The current Pakistan Tehreek-i-Insaf (PTI) government has relentlessly blamed previous governments for the current economic crisis in the country, so much so, that in the debate surrounding the budget, treasury lawmakers have spent more time berating the previous government than actually discussing the budget and working on ways to improve it. Monday’s session in the National Assembly saw the Federal Minister for Planning and Development, Makhdoom Khusro Bakhtiar repeat his party’s allegations of the PML-N government failing the country economically, by not utilizing $66 billion worth of fiscal space to stabilise the economy.

This fixation with playing the blame game reflects a lack of ideas in the ruling party’s leadership cadre in finding realistic fixes to economic problems in the country, and instead deflecting by putting the onus on the previous government, thereby relieving themselves of the pressure to deliver on the promise made to improve the economic situation of the country.

This tactic also works as a means to shatter the common perception of the PML-N’s ability to bring about economic prosperity during their time in power. The PML-N’s election campaign has always been centred around what it can do for the country’s economy when it takes office, which is why engaging in this constant blame-game serves PTI well politically; diminishing their biggest rival’s most viable election promise only serves to increase the support base of the ruling party.

However, playing politics and blaming previous government at any other moment was a mere shortcoming of the PTI on other occasions, but at a time when the country is virtually on the edge an economic catastrophe this play is not only highly irresponsible and problematic, it is almost criminal during the budget session. There are real concerns that the opposition has raised during speeches regarding issues such as the indirect taxation of staple food items and the PTI has only responded by saying that none of this is their fault. At this point the blame is not important, the economic crisis is everyone’s problem, for the PTI even more so, because the next five years will be spent following the party’s economic decisions.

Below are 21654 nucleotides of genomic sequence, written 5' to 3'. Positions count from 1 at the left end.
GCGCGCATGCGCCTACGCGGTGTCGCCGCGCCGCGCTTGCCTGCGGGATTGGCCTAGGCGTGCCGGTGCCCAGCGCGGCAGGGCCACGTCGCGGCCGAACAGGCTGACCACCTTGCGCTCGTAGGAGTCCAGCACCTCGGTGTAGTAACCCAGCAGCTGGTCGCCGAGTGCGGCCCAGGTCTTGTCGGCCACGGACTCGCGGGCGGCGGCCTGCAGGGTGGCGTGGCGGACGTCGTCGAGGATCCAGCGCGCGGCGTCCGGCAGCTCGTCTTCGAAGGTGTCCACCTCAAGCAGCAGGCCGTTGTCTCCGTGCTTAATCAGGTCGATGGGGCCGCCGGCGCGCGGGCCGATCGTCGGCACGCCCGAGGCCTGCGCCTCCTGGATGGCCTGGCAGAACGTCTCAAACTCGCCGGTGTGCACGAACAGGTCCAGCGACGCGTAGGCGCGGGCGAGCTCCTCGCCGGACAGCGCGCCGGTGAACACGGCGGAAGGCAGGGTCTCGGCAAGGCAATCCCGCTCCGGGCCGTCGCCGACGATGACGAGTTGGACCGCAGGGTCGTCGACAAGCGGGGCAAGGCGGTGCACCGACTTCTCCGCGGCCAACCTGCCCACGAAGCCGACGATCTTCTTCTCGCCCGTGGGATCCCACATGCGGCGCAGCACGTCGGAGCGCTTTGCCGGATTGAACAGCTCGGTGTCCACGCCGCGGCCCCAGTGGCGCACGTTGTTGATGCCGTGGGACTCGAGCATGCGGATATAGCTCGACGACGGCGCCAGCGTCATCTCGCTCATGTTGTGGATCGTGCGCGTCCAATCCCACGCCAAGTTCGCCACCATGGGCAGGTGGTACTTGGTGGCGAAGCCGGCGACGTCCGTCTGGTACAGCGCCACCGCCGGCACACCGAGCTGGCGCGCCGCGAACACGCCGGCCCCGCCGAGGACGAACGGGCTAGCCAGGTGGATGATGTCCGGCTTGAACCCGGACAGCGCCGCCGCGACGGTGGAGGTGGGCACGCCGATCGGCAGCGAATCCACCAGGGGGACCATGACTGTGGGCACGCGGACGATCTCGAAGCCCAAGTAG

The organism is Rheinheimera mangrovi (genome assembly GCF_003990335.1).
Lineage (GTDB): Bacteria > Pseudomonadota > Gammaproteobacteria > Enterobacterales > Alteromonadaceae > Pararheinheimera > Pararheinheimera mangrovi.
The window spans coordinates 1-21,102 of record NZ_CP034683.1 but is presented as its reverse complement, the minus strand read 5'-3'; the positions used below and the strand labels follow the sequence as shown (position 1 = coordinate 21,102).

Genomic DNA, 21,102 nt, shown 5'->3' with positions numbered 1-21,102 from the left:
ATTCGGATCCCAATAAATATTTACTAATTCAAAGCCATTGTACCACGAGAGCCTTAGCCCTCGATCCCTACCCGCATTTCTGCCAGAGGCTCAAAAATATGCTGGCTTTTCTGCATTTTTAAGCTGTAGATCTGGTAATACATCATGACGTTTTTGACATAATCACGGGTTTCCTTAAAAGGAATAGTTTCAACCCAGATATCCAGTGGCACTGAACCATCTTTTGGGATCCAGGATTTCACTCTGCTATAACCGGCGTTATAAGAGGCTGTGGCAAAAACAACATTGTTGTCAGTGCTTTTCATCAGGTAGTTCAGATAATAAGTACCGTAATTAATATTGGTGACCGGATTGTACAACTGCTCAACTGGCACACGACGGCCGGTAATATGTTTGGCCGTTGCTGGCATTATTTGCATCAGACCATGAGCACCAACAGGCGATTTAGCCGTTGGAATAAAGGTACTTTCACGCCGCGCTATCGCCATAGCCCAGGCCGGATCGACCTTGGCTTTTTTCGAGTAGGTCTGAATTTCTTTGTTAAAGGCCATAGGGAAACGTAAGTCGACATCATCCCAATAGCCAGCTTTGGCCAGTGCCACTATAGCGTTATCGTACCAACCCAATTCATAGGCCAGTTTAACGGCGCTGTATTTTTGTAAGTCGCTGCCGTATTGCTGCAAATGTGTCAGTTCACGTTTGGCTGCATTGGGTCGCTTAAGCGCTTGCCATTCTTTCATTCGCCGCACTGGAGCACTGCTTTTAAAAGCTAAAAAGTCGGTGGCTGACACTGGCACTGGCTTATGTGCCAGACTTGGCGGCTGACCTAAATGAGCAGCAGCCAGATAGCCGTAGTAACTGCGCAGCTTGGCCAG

Engaging the opposition in looking for permanent solutions to the problem of economic stability should be prioritised by the government over this incessant need to discuss past tenures and mistakes made. Minister Bakhtiar’s suggestion of signing an economic charter with the opposition to not approach the IMF for bailout plans in the future is more sensible than the constant bickering we have become used to seeing in parliament. However, this agreement to not borrow money can only be fully realised if the government manages to pull us out of the economic quagmire the country is trapped in. Focusing on that, instead of the past is the only way the PTI government’s hope of the country not going to the IMF in the future can be realised.

This fixation was a shortcoming during regular government operations but during this budget session it is criminal. The gov should engage with the Opp’s suggestions - a resolution forbidding Pakistan from future IMF loans is a constructive proposal that needs to be considered.